Employees who blow the whistle on corporate misdeeds have extra time to file retaliation complaints under the Conscientious Employee Protection Act (CEPA), thanks to a recent ruling by the New Jersey Superior Court, Law Division.
The court decided that a 90-day notification requirement under the New Jersey Tort Claims Act (TCA) does not apply to CEPA complaints.
The court noted that the intent of TCA—to settle tort cases efficiently—is very different from the intent of CEPA, which protects civil rights.
In another recent ruling, the New Jersey Supreme Court extended whistle-blower protections to some independent contractors.
What it means: Many companies successfully defend themselves against claims of misconduct only to be tripped up when whistle-blowers charge retaliation. Beware of any adverse actions against employees in the wake of a protected complaint.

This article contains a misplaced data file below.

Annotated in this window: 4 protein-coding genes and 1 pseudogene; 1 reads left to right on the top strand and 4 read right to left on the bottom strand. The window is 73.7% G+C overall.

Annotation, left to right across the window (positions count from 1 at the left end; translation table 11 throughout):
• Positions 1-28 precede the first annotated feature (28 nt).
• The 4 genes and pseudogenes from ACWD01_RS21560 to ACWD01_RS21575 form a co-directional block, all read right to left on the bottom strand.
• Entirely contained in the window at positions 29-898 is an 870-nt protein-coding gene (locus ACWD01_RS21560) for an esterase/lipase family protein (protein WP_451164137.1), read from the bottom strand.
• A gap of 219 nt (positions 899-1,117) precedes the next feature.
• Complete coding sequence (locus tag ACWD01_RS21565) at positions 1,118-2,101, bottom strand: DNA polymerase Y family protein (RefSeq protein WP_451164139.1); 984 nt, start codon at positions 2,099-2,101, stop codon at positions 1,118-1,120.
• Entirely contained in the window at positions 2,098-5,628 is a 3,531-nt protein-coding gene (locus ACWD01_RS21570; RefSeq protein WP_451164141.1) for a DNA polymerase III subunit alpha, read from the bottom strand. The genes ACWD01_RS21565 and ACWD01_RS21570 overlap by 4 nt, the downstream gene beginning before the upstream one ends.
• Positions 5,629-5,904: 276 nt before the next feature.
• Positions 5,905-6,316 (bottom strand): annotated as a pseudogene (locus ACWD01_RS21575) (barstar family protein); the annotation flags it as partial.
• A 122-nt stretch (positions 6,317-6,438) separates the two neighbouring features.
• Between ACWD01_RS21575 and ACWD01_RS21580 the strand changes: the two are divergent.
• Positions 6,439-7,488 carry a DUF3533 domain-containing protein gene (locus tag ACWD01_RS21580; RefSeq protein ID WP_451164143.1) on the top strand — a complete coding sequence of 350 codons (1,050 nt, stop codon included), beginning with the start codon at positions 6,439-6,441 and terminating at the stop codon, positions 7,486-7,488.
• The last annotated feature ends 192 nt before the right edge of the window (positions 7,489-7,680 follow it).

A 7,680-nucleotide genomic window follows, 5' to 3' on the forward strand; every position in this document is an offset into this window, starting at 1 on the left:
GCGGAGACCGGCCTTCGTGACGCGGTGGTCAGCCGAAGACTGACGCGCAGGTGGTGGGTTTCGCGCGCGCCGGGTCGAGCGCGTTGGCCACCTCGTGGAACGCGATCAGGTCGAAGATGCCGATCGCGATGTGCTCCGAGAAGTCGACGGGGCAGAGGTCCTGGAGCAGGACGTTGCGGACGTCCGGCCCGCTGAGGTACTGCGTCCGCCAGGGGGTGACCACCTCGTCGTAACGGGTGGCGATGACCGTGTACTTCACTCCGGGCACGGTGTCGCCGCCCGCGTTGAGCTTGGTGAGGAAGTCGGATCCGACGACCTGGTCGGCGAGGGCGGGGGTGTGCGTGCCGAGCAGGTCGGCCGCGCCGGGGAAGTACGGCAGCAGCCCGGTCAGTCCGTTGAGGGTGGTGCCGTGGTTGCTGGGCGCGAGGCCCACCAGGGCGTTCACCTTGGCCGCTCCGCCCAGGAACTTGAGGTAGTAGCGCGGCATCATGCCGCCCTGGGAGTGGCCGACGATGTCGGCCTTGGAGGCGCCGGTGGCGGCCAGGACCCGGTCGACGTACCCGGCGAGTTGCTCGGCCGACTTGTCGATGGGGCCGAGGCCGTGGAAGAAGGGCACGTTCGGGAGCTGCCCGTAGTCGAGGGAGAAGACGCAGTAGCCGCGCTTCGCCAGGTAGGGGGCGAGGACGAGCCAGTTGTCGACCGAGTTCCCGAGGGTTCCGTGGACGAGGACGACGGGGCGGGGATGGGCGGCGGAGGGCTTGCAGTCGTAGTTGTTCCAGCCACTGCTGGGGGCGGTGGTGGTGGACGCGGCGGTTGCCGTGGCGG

- How to Fire an Employee the Legal Way: 6 Termination Guidelines
- Poor performance or disability discrimination? Keep good records to prove you're not biased
- Radical change to worker's schedule lets him win unemployment benefits
- Remember the WARN Act when making reductions in force
- West Palm eatery settles ADA HIV-by-association lawsuit